Affiliate Researcher

Assistant Professor
School of Communication, American University


Lauren Feldman is an assistant professor in the School of Communication at American University. Her research examines the effects of news and political communication on political knowledge, attitudes, and behavior. She is particularly interested in the intersection of news and entertainment, and how less-traditional sources of political information—like late-night comedy and opinionated cable news—contribute to political learning and engagement. Current projects include an investigation of how satirical news programs like The Daily Show and The Colbert Report influence public opinion and engagement on science and environmental issues. In other recent work, she used experimental methods to explore how the presence of journalist opinion alters the effects of broadcast news on audience perceptions of bias, political information processing, attitudes, and knowledge. Her research on political communication and its effects has appeared or is forthcoming in a number of edited books and peer-reviewed journals, including Journal of Communication, Communication Research, Political Communication, and Journalism: Theory, Practice, and Criticism, and has been supported by grants from the Carnegie-Knight Task Force on Journalism and the Spanish Ministry of Science.


BA (’99), English, Duke University
MA (’05), Communication, University of Pennsylvania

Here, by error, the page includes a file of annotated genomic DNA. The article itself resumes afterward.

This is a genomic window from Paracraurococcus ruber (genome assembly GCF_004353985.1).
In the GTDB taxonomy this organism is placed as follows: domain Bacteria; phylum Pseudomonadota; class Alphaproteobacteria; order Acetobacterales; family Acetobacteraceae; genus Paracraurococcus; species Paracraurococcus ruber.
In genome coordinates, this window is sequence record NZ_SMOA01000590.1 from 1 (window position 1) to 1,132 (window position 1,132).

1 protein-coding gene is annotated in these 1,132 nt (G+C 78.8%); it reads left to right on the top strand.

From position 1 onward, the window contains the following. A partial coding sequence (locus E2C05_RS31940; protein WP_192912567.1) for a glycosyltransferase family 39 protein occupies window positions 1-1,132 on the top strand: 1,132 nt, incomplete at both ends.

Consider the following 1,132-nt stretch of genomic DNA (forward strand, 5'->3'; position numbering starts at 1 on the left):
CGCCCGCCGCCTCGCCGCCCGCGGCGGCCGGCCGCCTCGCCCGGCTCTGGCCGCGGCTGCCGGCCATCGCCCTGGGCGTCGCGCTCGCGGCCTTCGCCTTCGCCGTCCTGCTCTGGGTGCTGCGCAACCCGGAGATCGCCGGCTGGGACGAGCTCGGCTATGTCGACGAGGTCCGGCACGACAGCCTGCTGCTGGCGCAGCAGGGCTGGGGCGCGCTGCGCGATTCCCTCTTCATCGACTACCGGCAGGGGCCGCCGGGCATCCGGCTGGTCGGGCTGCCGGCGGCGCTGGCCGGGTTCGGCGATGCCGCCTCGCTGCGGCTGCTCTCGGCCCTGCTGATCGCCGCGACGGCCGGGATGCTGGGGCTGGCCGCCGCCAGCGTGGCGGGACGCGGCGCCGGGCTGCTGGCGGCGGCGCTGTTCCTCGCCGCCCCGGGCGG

PhD (’08), Communication, University of Pennsylvania

Selected Publications:

Feldman, L., Leiserowitz, A., & Maibach, E. (forthcoming). The science of satire: The Daily Show andThe Colbert Report as sources of public attention to science and the environment. In Amarasingam (Ed.), Perspectives on fake news: The social significance of Jon Stewart and Stephen Colbert. Jefferson, NC: McFarland and Company.

Feldman, L. (forthcoming). Partisan differences in opinionated news perceptions: A test of the hostile media effect. Political Behavior.

Feldman, L. (forthcoming). The effects of journalist opinionation on learning from the news. Journal of Communication.

Feldman, L. (forthcoming). The opinion factor: The effects of opinionated news on information processing and attitude change. Political Communication.

Nisbet, M. C., & Feldman, L. (in press). Political communication. In D. Hook, B. Franks and M. Bauer (Eds.), Communication, culture and social change: The social psychological perspective. London: Palgrave Macmillan.

Price, V., & Feldman, L. (2009).  News and politics.  In R. L. Nabi & M. B. Oliver (Eds.), The Sage handbook of media processes and effects (pp. 113-129).  Thousand Oaks, CA: Sage Publications.

Feldman, L., & Young, D. G. (2008). Late-night comedy as a gateway to traditional news: An analysis of time trends in news attention among late-night comedy viewers during the 2004 presidential primaries.Political Communication, 25(4), 401-422.

Feldman, L., & Price, V. (2008). Confusion or enlightenment? How exposure to disagreement moderates the effects of political discussion and media use on candidate knowledge. Communication Research, 35(1), 61-87.

Curriculum Vitae: